It's a pity that The Thing failed to be a commercial success to match its artistic achievements, but time has proven to be incredibly kind to the film, thanks in large part to the brilliant pairing of Carpenter with special effects wizard Rob Bottin, with a special assist by the legendary Stan Winston. Bottin and his team of engineers created imagery that is devastatingly realistic even today, full of gruesome manglings of otherwise recognizable human and animal features, which allowed Carpenter's vision of a literally indescribable alien presence let loose in a profoundly isolated arctic research center to be all the more realized. Carpenter of course more than does his part, coaxing a typically excellent performance from his muse Kurt Russell, who serves as rugged antihero Macready, while also unveiling Keith David, a then unknown actor whose chemistry with Russell set him up for a longstanding cult career.
The Thing succeeds because of the way these worlds of directing, effects, and acting are so effectively blended, making for a work that runs so smoothly it can't help but impress. Carpenter maximizes the strengths of his collaborators, trusting Russell, David, and the rest of his cast to not only command the screen with a minimal amount of dialogue and scenery but to also be powerful enough to go toe to toe with Bottin's vicious creations. In the wrong hands (like, say, the hands that the remake of The Thing was placed into), The Thing could have been a nonstop run of jump scares and murky effects, but Carpenter turns it into something altogether more terrifying, an exploration of how alone we can be, both on our own planet and in the universe at large.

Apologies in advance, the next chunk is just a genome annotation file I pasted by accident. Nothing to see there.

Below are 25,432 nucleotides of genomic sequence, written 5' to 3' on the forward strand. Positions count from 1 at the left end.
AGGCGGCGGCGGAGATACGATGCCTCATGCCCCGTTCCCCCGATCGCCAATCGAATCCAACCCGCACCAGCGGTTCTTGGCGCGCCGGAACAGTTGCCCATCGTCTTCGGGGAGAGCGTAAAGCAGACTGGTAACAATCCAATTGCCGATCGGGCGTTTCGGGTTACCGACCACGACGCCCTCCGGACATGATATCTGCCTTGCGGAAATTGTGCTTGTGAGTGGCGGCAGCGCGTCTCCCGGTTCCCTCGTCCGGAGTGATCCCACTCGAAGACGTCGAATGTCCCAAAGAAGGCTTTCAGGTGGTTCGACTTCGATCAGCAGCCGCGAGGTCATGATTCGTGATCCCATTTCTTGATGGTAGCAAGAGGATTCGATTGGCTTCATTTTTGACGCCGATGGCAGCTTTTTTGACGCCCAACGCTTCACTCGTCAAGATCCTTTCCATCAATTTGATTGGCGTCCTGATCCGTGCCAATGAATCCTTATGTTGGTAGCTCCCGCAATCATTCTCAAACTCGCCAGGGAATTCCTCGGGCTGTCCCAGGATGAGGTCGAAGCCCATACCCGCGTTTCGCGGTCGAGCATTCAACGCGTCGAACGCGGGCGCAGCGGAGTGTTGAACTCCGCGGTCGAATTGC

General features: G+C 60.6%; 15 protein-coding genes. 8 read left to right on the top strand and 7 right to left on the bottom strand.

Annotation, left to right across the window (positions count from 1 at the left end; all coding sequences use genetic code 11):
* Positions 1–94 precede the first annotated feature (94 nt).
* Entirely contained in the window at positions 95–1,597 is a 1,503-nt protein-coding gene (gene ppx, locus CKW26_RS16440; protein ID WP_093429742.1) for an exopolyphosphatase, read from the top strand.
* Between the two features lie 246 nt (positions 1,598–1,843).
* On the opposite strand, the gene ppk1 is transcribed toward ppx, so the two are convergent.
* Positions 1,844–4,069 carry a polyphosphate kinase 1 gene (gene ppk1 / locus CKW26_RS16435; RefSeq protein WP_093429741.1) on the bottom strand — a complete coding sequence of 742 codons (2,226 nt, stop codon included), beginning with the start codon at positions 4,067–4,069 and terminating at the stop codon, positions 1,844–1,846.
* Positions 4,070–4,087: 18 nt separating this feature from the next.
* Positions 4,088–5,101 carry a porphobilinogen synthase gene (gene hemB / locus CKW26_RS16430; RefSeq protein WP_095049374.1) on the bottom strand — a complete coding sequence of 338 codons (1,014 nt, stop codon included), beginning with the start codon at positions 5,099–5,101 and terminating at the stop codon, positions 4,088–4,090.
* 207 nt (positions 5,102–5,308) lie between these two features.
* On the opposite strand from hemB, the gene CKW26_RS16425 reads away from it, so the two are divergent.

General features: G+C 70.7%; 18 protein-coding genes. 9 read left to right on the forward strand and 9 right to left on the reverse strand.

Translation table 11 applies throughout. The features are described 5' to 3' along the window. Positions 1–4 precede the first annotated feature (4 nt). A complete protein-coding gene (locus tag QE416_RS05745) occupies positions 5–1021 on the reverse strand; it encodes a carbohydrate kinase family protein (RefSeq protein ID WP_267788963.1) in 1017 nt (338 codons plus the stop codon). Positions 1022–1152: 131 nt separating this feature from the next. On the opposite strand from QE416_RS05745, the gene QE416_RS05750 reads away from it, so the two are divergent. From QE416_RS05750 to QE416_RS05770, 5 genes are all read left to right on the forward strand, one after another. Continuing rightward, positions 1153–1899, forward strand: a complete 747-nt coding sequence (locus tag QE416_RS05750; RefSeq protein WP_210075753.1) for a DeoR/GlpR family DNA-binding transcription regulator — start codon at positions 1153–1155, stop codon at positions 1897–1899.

– Nick Hanover
1983 – Videodrome (Dir. David Cronenberg)
It's no accident that the tagline to David Cronenberg's visionary work of mass media dissection Videodrome is "First it controls your mind." Ever since television was unveiled and sold to the masses, it's been depicted as a mind-warper; a malevolent entity that's out to rot your brain the way candy rots your teeth. Yet we can't help but sit our kids in front of it, to devote countless hours to following its programming, worshipping our talentless peers who somehow become famous through it. Videodrome is horror as prophecy, a terrible vision of Youtube as snuff film epicenter, of networks as usurpers of reality itself.
This being a Cronenberg film, those prophecies are tied to insane collisions of technology and anatomy, specifically through the perspective of James Woods's Max Renn, the sleazy proprietor lead of Videodrome. Renn is our anxious guide to Videodrome's reality, a broadcaster who has grown bored with typical shock TV and has instead found himself seduced by exotic, allegedly Malaysian programming that's realer than real. But as Renn descends further and further into this world, he finds his body becoming more and more alien to him, sprouting parasitic techno growths and broadcasting hallucinogenic programming of its own.